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Testing auto-configurations with Spring Boot 2.0

Auto-configuration is one of the most powerful features of Spring Boot. Tests for auto-configuration classes usually follow the same pattern. Most tests start up an ApplicationContext with the auto-configuration class under test and depending on the test, also load additional configuration to simulate user behavior. The recurrence of this pattern can add a lot of repetition in the code base.

Spring Boot 2.0 provides a suite of new test helpers for easily configuring an ApplicationContext to simulate auto-configuration test scenarios. The following example configures an ApplicationContextRunner to test the UserServiceAutoConfiguration:

private final ApplicationContextRunner contextRunner = new ApplicationContextRunner()

Since most tests in a test class share similar configuration, ApplicationContextRunner is best used as a field of the test class that is set up with some common configuration.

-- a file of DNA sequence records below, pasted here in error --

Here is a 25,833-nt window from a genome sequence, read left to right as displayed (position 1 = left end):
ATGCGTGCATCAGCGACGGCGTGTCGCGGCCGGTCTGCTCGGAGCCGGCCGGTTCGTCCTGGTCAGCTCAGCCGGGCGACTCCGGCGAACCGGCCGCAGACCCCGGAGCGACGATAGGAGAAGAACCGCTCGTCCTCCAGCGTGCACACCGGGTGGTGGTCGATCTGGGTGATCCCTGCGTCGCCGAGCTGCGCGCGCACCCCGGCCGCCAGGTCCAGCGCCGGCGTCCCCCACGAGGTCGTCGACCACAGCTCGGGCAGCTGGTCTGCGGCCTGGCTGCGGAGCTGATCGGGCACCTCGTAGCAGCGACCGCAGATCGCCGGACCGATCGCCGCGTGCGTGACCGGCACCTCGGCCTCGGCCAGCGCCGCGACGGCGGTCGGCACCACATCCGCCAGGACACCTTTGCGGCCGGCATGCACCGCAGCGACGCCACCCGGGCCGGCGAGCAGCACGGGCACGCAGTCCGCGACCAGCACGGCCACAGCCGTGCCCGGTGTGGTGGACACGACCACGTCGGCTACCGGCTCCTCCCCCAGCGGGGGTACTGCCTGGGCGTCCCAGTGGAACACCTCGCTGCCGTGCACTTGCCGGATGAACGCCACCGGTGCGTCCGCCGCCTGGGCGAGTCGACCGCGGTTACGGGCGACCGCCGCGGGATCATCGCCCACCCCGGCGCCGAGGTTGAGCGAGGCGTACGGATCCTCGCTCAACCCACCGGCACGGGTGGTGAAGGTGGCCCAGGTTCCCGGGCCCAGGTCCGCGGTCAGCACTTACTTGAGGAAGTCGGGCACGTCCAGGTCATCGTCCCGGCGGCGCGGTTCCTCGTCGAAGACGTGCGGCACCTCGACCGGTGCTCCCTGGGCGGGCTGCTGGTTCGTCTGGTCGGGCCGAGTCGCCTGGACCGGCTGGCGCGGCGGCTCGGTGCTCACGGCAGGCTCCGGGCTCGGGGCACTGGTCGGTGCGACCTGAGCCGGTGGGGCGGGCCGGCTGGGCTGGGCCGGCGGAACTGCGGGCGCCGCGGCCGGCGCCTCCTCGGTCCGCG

Each test can further customize the ApplicationContext with the desired configuration and properties.

public void someTest() {

In addition to invoking UserServiceAutoConfiguration, the example above registers MyConfiguration and sets the property to test.

ApplicationContextRunner transparently replicates the configuration initialization order that Spring Boot uses (scanning user configuration first, then auto-configurations according to their defined order).

There is support for an AssertableApplicationContext which provides AssertJ style assertions on an ApplicationContext. You can also chain multiple assertions as shown in the following example:

public void someTest() { -> {

Assertions can also be used on an ApplicationContext that has failed to start to check the cause of the failure. Regardless, the lifecycle of the context does not need to be managed by the test anymore, i.e the context is automatically closed.

For tests that require a WebApplicationContext, WebApplicationContextRunner or ReactiveWebApplicationContextRunner can be used.

An auto-configuration can also be affected by the presence of a particular Class on the classpath using the @ConditionalOnClass annotation. ApplicationContextRunner lets you test what happens when a given Class is not present at runtime. Spring Boot ships with a FilteredClassLoader that can easily be used by the runner. In the following example, we assert that if UserService is not present, the auto-configuration is properly disabled:

public void serviceIsIgnoredIfLibraryIsNotPresent() {
        .withClassLoader(new FilteredClassLoader(UserService.class))
        .run((context) -> assertThat(context)
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